Although they talk now on the phone a few times a week (used to be a few times a day).<br><br>
I'm hoping she'll come around soon enough. I'm writing it off as a teenage hormones. <img alt="" class="inlineimg" src="http://www.mothering.com/discussions/images/smilies/shrug.gif" style="border:0px solid;" title="shrug"> I guess it must be the hardest time not only for parents, but also for step parents...<br><br>
Hang in there!
 

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<div>Originally Posted by <strong>Oriole</strong> <a href="/community/forum/post/8202207"><img alt="View Post" class="inlineimg" src="/community/img/forum/go_quote.gif" style="border:0px solid;"></a></div>
<div style="font-style:italic;">I guess it must be the hardest time not only for parents, but also for step parents...</div>
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<img alt="" class="inlineimg" src="/img/vbsmilies/smilies/yeahthat.gif" style="border:0px solid;" title="yeah that">:<br><br>
A lot of teens don't want to spend any time with any parent ... CP or NCP!<br><br>
But on top of that, you probably have some resentment going on. Teens have a very limited experience with life realities. They see things very black and white and they tend to only see things from their own point of view.<br><br>
After raising two daughters, I think I can make a pretty good guess at what might be going through their heads.<br><br><i>Why should we bother to see him? Nobody else seems to care enough to go out of their way. Mom moves us away first. And then Dad moves even farther. If seeing us is so important, why didn't we stay closer. Dad only sees us when it is convenient on the holidays. And now they expect us to miss seeing our friends and miss doing our important teen things just to spend time there?</i><br><br>
Bottomline is, it's almost impossible to have a relationship with a kid that you see 2-3 times a year. Once those kids get to be teens, they able the brutal calculus of who is important and the parent often come up short and non-custodial parents even worse.<br><br>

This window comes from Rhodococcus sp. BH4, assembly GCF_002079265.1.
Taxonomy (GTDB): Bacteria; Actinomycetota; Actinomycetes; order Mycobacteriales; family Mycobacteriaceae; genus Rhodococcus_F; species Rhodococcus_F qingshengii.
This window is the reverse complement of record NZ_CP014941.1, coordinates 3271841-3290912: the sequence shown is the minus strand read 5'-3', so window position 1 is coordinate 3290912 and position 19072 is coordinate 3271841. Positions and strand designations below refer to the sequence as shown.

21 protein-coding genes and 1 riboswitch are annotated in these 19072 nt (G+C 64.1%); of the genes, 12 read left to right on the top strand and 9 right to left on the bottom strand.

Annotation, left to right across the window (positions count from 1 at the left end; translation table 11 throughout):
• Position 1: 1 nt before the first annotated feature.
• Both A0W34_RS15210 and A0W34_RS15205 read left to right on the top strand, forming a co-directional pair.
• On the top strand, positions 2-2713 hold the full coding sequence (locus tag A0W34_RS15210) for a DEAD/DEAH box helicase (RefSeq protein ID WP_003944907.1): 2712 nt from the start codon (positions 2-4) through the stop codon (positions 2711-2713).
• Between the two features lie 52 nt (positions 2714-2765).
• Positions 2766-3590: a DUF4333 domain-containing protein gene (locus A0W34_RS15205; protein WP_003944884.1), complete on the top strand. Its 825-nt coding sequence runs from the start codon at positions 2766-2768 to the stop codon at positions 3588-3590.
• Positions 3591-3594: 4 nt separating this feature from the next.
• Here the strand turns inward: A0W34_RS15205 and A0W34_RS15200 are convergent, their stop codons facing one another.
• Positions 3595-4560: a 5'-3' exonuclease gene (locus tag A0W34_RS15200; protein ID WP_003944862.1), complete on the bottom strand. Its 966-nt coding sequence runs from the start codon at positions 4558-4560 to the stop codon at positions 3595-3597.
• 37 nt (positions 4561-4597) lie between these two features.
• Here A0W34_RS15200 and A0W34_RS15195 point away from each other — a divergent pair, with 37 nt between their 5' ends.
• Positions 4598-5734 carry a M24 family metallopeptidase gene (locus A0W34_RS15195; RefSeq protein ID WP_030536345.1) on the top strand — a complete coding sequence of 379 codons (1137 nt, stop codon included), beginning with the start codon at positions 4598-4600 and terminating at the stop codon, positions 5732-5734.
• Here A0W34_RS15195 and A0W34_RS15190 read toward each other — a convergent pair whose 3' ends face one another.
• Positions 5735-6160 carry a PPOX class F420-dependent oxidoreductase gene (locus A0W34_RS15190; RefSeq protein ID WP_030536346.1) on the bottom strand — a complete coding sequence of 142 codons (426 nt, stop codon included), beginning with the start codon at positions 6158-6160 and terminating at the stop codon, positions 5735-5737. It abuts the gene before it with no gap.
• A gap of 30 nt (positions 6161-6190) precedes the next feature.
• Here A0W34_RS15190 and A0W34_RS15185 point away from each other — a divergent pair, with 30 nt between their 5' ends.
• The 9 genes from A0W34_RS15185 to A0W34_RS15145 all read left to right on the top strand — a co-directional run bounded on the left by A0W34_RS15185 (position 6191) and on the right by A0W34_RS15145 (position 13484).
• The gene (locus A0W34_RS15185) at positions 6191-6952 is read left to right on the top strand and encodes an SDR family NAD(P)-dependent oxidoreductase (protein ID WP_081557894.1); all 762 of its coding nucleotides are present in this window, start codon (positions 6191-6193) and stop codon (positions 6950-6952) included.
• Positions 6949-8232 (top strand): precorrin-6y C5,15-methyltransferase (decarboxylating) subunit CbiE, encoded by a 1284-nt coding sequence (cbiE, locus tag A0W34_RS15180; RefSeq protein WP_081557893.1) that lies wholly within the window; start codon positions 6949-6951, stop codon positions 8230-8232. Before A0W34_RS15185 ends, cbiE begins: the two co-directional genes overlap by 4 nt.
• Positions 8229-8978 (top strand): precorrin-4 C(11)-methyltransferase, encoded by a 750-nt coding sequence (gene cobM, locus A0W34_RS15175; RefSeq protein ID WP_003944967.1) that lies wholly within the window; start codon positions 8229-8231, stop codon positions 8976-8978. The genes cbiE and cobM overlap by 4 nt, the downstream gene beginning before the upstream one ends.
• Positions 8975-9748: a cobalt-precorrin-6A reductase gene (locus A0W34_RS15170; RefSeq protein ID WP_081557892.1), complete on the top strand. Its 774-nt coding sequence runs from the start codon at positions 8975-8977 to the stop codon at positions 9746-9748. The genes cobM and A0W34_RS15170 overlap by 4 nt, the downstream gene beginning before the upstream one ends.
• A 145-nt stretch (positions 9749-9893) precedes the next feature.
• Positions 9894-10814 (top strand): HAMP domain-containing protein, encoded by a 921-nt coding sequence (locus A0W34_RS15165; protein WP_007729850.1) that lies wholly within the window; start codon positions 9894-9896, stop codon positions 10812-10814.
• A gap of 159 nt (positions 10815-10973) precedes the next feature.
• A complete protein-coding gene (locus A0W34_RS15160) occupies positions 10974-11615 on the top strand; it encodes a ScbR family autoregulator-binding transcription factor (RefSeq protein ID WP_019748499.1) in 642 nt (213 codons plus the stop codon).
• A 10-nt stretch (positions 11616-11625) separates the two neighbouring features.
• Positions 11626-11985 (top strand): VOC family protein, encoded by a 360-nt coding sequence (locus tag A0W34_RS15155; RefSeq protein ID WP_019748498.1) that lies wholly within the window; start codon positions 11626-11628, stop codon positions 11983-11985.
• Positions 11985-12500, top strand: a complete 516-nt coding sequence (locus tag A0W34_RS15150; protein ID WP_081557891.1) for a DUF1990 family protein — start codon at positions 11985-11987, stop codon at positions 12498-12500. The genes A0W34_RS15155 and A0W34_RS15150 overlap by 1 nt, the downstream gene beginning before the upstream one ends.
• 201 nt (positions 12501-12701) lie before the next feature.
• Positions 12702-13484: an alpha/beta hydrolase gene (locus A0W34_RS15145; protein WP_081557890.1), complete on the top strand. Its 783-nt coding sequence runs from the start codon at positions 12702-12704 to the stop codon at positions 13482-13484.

The good news is that eventually most of teens do evolve back into empathic human being's that recognize other people have feelings, needs and situations.<br><br>
My advice is to keep the door open to them. Keep inviting them to things that are important in your lives whenever possible. DH should keep making the effort to show up at events in their lives, even if it means he goes alone because two of you going is too expensive. He needs to keep showing up whenever possible even if they seem less than thrilled to see him.<br><br>
The hope is that once they start growing out of the self-involved stage that they recognize that Dad kept trying to have a relationship even when they had stopped.<br><br>
One thing to consider is if they are interested in colleges that are closer to you. Invite them down to tour some colleges.<br><br>
Good luck
 

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I would say that as the father of the children, he should be living close enough to where he can see them frequently. In my opinion, because I have kids, I've waived my rights to move away from them until they are old enough to where it's not as hard on them (aka when they are married or out of school).
 

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I agree, I personally think parents should make staying in easy distance of the other parent a HUGE priority.<br><br>
But those decisions were made in the past and the OP wasn't the one that made them, so I thought I would just jump to something that they could do now.